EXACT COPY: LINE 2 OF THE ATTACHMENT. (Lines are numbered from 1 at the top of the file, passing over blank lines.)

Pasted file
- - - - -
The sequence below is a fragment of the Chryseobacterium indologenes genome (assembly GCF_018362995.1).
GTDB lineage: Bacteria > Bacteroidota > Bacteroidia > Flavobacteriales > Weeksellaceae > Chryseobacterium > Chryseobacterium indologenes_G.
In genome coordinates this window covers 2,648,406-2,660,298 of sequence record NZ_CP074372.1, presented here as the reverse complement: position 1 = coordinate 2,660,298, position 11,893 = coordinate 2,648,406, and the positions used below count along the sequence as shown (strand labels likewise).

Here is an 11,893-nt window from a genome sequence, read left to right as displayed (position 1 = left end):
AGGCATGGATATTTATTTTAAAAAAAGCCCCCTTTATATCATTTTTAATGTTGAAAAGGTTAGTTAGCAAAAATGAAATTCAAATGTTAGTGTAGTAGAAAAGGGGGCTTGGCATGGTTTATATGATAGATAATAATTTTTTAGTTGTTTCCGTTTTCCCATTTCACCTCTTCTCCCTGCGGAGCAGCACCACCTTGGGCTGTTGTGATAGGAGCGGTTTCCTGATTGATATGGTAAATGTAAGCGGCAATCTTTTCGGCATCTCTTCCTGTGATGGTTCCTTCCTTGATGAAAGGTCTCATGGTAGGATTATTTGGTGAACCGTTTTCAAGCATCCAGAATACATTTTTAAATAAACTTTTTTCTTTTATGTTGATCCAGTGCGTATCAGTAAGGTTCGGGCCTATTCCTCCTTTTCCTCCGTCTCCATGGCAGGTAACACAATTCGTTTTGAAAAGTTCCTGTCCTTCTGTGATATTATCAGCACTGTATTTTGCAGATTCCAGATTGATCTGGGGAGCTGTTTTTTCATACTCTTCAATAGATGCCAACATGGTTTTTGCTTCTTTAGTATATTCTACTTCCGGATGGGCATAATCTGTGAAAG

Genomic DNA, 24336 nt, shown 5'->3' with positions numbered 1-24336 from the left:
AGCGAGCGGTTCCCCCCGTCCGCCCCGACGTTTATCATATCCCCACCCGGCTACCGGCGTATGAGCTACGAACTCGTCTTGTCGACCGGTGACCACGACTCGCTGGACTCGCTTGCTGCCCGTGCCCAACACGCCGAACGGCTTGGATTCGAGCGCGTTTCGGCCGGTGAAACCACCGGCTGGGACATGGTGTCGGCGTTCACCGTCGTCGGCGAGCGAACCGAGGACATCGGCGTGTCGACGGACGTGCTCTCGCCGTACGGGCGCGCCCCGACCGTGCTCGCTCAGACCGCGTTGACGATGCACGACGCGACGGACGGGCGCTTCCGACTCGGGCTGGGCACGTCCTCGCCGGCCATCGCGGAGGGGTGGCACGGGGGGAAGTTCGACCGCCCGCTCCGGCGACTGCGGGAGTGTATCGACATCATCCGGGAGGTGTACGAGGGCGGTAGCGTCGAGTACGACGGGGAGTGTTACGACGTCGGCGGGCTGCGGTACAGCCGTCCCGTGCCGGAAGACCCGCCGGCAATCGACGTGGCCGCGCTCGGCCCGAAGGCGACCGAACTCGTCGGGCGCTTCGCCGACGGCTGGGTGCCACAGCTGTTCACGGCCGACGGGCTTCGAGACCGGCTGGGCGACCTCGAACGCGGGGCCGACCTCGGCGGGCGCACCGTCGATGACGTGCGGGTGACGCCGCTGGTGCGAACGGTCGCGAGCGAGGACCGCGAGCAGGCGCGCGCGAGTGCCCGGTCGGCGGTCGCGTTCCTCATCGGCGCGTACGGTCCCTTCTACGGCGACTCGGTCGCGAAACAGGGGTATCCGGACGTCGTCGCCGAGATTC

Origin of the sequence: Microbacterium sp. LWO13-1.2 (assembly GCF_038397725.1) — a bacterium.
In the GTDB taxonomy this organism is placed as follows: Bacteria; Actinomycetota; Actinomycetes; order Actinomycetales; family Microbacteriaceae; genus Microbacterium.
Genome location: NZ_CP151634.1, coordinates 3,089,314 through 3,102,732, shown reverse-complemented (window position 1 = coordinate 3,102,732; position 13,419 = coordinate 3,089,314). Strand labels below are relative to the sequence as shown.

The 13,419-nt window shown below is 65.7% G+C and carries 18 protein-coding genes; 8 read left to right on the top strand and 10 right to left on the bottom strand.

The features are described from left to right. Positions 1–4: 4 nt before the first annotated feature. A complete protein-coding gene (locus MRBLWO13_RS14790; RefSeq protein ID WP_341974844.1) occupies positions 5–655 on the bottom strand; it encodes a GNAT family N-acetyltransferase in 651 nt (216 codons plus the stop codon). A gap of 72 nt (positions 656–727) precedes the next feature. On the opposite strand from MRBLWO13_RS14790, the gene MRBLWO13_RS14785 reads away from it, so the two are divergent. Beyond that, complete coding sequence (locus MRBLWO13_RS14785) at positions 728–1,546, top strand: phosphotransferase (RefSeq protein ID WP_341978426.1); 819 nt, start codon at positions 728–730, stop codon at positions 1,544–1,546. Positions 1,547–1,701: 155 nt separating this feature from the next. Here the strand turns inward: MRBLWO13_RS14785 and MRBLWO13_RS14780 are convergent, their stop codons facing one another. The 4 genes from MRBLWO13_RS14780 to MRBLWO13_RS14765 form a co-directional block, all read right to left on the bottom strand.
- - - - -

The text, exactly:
GTDB lineage: Bacteria > Bacteroidota > Bacteroidia > Flavobacteriales > Weeksellaceae > Chryseobacterium > Chryseobacterium indologenes_G.